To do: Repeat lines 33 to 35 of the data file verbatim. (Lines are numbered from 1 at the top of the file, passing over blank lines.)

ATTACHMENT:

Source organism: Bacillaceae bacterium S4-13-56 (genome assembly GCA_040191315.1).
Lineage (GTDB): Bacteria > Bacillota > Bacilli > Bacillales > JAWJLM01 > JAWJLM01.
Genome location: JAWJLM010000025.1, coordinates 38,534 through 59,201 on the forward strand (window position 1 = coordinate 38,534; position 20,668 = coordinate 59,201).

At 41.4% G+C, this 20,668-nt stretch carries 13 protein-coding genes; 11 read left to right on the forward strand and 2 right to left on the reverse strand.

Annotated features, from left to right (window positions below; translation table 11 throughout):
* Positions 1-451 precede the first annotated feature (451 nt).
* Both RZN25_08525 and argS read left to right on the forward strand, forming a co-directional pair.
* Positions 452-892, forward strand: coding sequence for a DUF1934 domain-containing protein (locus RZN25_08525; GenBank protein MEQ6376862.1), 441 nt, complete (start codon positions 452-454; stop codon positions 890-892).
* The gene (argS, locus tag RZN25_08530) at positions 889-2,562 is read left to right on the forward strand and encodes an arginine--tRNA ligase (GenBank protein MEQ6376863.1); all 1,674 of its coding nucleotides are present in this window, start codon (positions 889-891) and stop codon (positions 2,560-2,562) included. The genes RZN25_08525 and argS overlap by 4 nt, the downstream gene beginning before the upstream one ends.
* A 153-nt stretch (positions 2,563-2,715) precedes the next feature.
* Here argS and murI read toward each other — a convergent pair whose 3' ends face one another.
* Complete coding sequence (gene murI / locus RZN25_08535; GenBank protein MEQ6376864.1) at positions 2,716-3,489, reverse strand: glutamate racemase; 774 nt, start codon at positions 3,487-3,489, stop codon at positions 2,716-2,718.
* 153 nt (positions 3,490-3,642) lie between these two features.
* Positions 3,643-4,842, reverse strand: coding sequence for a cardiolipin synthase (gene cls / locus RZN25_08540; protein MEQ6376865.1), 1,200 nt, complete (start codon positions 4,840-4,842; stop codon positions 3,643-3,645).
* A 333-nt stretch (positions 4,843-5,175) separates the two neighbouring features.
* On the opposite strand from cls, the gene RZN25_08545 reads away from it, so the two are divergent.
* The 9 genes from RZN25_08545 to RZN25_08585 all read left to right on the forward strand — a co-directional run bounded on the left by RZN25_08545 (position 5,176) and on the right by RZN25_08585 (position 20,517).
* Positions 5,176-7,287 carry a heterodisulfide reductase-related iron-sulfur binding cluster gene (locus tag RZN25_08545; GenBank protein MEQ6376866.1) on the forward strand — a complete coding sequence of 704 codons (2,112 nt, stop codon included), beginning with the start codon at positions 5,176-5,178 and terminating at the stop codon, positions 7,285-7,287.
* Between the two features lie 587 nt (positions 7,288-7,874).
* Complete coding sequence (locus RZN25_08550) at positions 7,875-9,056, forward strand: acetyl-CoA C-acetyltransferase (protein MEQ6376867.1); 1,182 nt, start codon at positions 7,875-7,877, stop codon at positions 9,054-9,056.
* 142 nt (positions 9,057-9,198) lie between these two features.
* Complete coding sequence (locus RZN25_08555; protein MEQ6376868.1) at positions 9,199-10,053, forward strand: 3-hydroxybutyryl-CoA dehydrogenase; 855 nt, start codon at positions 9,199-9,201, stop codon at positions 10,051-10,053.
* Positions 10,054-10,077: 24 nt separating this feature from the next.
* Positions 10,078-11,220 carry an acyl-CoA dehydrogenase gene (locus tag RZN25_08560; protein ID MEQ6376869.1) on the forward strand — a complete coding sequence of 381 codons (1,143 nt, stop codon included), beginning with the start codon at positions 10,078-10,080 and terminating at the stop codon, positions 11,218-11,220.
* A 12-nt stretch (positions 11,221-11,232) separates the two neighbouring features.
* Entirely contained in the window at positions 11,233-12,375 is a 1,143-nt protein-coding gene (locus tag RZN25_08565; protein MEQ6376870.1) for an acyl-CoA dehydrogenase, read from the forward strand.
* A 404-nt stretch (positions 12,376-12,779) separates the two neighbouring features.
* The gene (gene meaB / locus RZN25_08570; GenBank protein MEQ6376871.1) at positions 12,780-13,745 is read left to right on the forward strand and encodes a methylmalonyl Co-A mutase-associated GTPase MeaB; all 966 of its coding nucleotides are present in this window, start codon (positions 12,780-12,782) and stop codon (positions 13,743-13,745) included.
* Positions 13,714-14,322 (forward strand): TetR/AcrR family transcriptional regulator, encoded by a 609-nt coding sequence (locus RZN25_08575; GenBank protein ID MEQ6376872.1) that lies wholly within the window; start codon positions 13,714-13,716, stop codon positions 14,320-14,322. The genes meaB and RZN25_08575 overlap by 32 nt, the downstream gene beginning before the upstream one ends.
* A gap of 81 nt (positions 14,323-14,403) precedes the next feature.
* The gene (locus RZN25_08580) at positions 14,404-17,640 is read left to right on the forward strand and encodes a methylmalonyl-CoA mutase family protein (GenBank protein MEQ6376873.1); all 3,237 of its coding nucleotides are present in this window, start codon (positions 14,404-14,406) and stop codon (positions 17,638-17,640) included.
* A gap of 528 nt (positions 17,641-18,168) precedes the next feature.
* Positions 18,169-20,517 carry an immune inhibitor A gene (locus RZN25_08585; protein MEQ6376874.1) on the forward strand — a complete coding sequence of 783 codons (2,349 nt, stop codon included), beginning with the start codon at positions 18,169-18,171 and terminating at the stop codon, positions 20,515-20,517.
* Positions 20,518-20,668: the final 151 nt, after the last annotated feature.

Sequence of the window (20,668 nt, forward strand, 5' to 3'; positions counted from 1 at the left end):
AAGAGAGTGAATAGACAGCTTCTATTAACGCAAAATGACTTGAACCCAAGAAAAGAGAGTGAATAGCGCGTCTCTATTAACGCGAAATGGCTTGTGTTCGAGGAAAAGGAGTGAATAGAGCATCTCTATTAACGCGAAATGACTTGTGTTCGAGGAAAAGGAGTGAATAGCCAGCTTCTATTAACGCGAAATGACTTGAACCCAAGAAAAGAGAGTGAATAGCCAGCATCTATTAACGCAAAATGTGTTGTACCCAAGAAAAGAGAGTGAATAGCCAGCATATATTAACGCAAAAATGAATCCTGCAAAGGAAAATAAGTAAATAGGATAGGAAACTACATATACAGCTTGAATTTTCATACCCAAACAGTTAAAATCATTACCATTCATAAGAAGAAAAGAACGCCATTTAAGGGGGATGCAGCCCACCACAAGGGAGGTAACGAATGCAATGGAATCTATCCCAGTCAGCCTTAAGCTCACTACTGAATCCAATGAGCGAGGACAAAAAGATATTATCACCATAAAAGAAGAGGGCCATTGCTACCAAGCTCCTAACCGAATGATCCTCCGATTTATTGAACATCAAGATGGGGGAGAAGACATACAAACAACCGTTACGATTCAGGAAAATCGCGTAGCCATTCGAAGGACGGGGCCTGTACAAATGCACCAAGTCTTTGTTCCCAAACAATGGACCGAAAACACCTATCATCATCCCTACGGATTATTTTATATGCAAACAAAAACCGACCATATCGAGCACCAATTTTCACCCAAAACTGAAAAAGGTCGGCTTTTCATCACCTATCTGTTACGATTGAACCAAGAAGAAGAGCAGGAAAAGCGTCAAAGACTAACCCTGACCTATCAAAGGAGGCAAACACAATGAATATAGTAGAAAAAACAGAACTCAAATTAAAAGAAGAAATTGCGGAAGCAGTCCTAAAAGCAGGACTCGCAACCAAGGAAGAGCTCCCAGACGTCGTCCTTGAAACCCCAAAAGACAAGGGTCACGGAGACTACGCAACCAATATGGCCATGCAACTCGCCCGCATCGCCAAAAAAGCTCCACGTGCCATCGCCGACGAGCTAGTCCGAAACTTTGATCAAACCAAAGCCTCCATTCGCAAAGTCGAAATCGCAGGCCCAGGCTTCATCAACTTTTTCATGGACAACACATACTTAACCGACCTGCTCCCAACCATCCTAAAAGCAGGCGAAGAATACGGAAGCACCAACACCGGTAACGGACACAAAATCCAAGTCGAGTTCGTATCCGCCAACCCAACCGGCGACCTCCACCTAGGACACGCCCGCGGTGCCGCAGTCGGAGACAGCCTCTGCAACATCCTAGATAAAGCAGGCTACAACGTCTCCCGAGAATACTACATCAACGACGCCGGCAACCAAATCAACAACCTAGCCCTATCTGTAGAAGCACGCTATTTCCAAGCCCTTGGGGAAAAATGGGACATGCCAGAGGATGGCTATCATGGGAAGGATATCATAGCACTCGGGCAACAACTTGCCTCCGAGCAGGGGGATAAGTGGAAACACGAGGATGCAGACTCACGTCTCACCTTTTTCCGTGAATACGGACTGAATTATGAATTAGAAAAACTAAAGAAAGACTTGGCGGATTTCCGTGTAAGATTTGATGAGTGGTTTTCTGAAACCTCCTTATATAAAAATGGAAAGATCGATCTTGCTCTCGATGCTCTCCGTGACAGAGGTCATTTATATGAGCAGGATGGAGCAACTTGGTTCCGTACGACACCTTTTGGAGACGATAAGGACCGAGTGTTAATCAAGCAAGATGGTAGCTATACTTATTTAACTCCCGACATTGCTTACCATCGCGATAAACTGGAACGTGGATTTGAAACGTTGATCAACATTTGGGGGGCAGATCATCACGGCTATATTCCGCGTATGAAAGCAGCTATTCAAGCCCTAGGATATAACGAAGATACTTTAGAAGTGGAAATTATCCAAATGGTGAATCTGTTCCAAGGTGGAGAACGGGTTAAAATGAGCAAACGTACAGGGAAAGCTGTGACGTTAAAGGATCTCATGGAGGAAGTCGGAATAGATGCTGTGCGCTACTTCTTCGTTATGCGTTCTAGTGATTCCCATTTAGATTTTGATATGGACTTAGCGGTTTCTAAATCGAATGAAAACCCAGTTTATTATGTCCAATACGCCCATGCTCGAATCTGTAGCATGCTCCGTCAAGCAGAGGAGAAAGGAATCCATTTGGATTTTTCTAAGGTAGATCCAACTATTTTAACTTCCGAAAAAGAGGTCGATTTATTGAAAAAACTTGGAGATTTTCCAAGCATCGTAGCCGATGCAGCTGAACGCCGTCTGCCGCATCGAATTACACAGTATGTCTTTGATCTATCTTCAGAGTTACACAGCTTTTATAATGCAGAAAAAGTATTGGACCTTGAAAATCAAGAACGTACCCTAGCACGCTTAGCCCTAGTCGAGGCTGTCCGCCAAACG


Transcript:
* Positions 18,169-20,517 carry an immune inhibitor A gene (locus RZN25_08585; protein MEQ6376874.1) on the forward strand — a complete coding sequence of 783 codons (2,349 nt, stop codon included), beginning with the start codon at positions 18,169-18,171 and terminating at the stop codon, positions 20,515-20,517.
* Positions 20,518-20,668: the final 151 nt, after the last annotated feature.

Sequence of the window (20,668 nt, forward strand, 5' to 3'; positions counted from 1 at the left end):